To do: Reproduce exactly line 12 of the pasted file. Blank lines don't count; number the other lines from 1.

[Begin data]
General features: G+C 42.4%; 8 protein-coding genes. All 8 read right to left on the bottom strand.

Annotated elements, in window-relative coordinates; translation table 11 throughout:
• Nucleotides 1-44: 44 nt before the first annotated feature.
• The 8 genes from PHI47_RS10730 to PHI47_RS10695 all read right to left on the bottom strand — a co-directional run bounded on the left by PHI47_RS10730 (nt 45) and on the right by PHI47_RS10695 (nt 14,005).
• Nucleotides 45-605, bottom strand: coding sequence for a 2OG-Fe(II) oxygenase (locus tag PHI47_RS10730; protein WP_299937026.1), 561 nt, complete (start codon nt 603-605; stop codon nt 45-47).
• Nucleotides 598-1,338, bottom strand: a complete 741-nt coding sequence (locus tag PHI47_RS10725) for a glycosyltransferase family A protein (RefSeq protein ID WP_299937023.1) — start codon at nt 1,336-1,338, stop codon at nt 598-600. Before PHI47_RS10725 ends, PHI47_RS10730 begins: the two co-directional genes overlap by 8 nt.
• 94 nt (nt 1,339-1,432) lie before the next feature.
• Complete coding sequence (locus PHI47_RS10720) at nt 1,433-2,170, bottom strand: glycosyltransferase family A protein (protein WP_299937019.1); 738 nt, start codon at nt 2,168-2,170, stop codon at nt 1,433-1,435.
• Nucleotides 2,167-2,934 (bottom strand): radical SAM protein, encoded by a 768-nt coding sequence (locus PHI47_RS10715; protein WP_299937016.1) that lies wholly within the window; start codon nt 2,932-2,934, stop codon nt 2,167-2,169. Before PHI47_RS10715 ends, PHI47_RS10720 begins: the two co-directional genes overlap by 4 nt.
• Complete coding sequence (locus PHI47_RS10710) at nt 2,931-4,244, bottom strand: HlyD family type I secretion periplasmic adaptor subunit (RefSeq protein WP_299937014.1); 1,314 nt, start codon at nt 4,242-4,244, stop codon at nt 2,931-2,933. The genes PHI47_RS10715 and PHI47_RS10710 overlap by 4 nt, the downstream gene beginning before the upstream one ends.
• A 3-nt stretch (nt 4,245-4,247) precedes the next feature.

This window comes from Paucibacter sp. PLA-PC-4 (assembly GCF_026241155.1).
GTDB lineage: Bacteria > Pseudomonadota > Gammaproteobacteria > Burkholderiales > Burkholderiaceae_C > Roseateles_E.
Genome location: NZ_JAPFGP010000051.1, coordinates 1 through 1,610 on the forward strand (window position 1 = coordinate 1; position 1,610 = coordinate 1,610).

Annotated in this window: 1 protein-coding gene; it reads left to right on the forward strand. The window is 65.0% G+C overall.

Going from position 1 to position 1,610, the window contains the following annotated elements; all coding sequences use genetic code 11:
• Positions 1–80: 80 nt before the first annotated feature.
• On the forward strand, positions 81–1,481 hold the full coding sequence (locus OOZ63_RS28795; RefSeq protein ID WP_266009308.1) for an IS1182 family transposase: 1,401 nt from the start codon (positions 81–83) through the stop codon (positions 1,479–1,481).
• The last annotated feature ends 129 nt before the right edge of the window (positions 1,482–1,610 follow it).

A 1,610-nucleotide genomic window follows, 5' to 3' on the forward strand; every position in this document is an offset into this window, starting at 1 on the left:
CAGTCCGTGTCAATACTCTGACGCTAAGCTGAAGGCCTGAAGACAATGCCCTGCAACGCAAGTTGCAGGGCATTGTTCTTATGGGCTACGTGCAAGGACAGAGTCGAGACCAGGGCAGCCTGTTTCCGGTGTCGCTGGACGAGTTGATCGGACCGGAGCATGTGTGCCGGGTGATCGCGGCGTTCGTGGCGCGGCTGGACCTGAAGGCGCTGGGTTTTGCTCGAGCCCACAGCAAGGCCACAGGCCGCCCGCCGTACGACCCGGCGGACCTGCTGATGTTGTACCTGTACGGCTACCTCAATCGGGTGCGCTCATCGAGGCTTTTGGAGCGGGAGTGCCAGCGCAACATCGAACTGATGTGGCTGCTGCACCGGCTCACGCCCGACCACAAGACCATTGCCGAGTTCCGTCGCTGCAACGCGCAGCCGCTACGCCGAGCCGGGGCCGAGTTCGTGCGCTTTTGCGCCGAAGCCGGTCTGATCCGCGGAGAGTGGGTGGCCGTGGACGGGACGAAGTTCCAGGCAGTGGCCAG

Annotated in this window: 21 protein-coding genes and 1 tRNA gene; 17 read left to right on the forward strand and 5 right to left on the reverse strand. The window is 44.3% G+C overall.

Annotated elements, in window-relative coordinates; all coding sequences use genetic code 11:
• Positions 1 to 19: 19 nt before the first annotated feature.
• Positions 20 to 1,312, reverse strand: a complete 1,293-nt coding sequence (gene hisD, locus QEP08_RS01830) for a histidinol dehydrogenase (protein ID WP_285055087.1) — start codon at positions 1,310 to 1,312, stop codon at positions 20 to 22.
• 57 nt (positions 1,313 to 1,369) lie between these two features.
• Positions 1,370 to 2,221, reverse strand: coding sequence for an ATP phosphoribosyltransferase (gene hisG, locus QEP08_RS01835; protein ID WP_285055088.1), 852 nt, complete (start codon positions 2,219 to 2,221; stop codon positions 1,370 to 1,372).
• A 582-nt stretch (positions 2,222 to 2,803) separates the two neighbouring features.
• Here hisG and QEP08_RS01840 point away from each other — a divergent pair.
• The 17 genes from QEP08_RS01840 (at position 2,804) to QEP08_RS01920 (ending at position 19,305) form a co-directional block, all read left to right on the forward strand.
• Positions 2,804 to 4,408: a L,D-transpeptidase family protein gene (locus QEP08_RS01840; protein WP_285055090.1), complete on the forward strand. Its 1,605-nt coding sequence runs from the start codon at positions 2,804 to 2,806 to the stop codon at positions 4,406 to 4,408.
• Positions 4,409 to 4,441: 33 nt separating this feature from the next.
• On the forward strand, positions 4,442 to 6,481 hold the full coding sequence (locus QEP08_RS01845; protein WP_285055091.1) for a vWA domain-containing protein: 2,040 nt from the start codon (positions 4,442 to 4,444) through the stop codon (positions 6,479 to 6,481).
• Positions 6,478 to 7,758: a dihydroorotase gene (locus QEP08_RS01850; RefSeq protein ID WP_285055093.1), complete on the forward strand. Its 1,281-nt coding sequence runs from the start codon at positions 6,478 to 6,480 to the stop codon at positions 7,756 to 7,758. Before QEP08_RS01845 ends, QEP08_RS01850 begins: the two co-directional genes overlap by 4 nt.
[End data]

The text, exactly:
This window comes from Paucibacter sp. PLA-PC-4 (assembly GCF_026241155.1).